Trees aged between three and 10 years and reared in the state forest department’s tall tree nurseries will be replanted in the spots where trees were felled by Cyclone Amphan, civic officials said.
The decision was taken at a meeting held at the Calcutta Municipal Corporation (CMC) headquarters on Saturday.
“Trees that are up to 18ft tall or equal to the height of a one-and-a-half-storey building will be transplanted,” said a state government official who attended the meeting.
It was proposed at the meeting that the CMC and the state forest and environment departments would collaborate with each other to plant trees, saplings and seedlings. The existing practice is to leave the task to contractors.
Metro reported on Saturday that naturalists and botanists were calling for a scientific plantation policy. They said specialists experienced in nurturing trees must be involved in plantation work.
According to an estimate, over 5,000 trees fell while Amphan was howling through the city on May 20.
“We will plant a tree in each of the places where old trees got uprooted,” Firhad Hakim, the chairman of CMC’s board of administrators, said on Saturday.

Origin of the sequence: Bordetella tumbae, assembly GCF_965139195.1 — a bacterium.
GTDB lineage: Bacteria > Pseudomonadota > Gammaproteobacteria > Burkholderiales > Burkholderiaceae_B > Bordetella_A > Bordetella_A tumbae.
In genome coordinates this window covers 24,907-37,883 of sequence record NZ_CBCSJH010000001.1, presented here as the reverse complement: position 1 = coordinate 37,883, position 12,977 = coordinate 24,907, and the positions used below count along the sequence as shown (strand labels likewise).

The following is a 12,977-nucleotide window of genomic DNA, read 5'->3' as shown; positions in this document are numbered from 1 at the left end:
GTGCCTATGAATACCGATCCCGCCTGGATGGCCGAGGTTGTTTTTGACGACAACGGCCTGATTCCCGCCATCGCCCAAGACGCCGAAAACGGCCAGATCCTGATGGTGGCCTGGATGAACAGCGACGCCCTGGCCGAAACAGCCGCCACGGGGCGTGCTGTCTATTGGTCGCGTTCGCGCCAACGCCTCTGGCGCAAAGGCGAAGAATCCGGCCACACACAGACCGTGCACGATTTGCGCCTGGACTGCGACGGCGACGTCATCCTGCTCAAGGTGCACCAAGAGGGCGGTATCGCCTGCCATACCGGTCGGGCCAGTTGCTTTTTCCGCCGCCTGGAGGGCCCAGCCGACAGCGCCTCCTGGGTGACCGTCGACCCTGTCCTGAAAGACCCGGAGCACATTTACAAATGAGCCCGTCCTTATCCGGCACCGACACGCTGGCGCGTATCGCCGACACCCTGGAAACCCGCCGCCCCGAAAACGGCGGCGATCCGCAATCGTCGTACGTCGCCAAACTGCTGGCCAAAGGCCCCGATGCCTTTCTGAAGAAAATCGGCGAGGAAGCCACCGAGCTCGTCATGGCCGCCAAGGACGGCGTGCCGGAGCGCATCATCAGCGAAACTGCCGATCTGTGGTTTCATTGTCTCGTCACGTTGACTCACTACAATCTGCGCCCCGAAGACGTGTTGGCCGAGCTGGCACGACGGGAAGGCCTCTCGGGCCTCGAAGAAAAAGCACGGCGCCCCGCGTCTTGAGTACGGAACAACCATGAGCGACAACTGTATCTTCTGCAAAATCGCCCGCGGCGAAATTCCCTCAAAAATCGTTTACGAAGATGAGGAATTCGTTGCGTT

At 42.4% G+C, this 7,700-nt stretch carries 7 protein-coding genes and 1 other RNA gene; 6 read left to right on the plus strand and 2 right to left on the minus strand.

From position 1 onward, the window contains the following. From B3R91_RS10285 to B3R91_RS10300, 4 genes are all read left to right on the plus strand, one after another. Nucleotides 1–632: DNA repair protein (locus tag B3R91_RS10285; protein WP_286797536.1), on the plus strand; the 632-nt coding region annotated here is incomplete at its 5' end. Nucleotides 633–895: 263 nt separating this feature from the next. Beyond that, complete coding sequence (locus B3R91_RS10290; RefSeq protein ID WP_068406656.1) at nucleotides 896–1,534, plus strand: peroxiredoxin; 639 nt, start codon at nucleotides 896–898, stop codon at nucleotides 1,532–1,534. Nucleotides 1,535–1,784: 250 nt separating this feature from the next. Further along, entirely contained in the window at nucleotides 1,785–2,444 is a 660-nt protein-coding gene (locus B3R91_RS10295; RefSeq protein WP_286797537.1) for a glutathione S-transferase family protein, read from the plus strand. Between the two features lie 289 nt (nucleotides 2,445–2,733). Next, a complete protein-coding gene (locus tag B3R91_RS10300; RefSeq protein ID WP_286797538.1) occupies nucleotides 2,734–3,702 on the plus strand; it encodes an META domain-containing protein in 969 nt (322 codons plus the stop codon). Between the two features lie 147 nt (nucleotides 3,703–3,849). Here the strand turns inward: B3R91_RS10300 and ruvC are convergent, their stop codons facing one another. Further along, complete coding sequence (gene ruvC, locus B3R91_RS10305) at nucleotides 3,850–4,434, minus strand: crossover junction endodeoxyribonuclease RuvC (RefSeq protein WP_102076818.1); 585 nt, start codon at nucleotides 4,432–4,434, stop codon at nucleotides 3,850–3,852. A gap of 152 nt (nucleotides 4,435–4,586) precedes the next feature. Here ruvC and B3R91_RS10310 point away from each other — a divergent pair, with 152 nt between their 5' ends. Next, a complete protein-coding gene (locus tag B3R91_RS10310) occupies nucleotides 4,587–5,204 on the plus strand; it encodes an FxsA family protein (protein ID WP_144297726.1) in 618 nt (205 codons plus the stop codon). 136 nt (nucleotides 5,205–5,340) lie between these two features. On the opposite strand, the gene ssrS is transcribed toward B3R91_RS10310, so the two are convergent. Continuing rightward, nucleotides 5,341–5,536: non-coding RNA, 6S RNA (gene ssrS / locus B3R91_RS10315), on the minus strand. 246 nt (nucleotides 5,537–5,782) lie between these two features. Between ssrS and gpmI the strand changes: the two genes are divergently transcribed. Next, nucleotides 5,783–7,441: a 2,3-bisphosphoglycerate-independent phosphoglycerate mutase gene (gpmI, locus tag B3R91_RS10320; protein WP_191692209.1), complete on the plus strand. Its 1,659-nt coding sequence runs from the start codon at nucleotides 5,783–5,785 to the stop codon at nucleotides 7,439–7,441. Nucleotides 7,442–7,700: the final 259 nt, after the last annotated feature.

The state government official who attended the meeting said the plantation would start from Southern Avenue on June 5, the World Environment Day. Trees from the forest department’s tall tree nurseries in Salt Lake and New Town will be planted along the south Calcutta thoroughfare.
Hakim also said the CMC was mulling the idea of entrusting residents or shopkeepers of an area with taking care of trees there.
A naturalist said it was impossible for any government or civic body to take care of all trees in a city. “Giving ownership of a tree to a community is a good idea,” he said.
Hakim also said on Saturday that there should be a policy for hoardings in the city. “The policy will decide how many hoardings can be allowed on any road. You put up a hoarding in your house and it can collapse one day during a storm and injure you or someone else. This cannot be allowed,” he said.